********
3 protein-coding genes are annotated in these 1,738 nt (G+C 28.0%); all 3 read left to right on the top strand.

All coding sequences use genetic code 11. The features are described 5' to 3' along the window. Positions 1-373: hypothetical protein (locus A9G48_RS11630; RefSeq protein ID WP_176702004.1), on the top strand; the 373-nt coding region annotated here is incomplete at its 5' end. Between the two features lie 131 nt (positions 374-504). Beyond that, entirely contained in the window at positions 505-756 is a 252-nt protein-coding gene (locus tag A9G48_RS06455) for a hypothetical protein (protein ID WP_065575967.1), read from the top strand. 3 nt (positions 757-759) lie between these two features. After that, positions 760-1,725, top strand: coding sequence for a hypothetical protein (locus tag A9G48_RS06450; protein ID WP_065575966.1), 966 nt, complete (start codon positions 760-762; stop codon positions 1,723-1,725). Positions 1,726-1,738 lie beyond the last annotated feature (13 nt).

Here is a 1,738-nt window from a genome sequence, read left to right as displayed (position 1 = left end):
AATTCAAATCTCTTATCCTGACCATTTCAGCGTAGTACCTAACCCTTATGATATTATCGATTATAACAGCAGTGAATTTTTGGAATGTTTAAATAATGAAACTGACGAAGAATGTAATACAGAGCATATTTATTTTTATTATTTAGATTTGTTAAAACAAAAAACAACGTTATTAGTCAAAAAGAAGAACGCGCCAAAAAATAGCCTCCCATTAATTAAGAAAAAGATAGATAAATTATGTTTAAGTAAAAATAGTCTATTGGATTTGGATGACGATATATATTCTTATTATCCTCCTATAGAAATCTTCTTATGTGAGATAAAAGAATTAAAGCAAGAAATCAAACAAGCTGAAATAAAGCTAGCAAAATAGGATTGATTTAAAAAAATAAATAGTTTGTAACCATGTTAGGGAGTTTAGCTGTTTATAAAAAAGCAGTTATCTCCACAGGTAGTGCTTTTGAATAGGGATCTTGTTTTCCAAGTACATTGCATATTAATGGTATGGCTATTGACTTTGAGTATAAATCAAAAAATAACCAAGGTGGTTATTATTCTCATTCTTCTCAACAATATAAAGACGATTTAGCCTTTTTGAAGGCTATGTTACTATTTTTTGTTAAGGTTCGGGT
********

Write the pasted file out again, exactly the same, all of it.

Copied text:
3 protein-coding genes are annotated in these 1,738 nt (G+C 28.0%); all 3 read left to right on the top strand.

All coding sequences use genetic code 11. The features are described 5' to 3' along the window. Positions 1-373: hypothetical protein (locus A9G48_RS11630; RefSeq protein ID WP_176702004.1), on the top strand; the 373-nt coding region annotated here is incomplete at its 5' end. Between the two features lie 131 nt (positions 374-504). Beyond that, entirely contained in the window at positions 505-756 is a 252-nt protein-coding gene (locus tag A9G48_RS06455) for a hypothetical protein (protein ID WP_065575967.1), read from the top strand. 3 nt (positions 757-759) lie between these two features. After that, positions 760-1,725, top strand: coding sequence for a hypothetical protein (locus tag A9G48_RS06450; protein ID WP_065575966.1), 966 nt, complete (start codon positions 760-762; stop codon positions 1,723-1,725). Positions 1,726-1,738 lie beyond the last annotated feature (13 nt).

Here is a 1,738-nt window from a genome sequence, read left to right as displayed (position 1 = left end):
AATTCAAATCTCTTATCCTGACCATTTCAGCGTAGTACCTAACCCTTATGATATTATCGATTATAACAGCAGTGAATTTTTGGAATGTTTAAATAATGAAACTGACGAAGAATGTAATACAGAGCATATTTATTTTTATTATTTAGATTTGTTAAAACAAAAAACAACGTTATTAGTCAAAAAGAAGAACGCGCCAAAAAATAGCCTCCCATTAATTAAGAAAAAGATAGATAAATTATGTTTAAGTAAAAATAGTCTATTGGATTTGGATGACGATATATATTCTTATTATCCTCCTATAGAAATCTTCTTATGTGAGATAAAAGAATTAAAGCAAGAAATCAAACAAGCTGAAATAAAGCTAGCAAAATAGGATTGATTTAAAAAAATAAATAGTTTGTAACCATGTTAGGGAGTTTAGCTGTTTATAAAAAAGCAGTTATCTCCACAGGTAGTGCTTTTGAATAGGGATCTTGTTTTCCAAGTACATTGCATATTAATGGTATGGCTATTGACTTTGAGTATAAATCAAAAAATAACCAAGGTGGTTATTATTCTCATTCTTCTCAACAATATAAAGACGATTTAGCCTTTTTGAAGGCTATGTTACTATTTTTTGTTAAGGTTCGGGT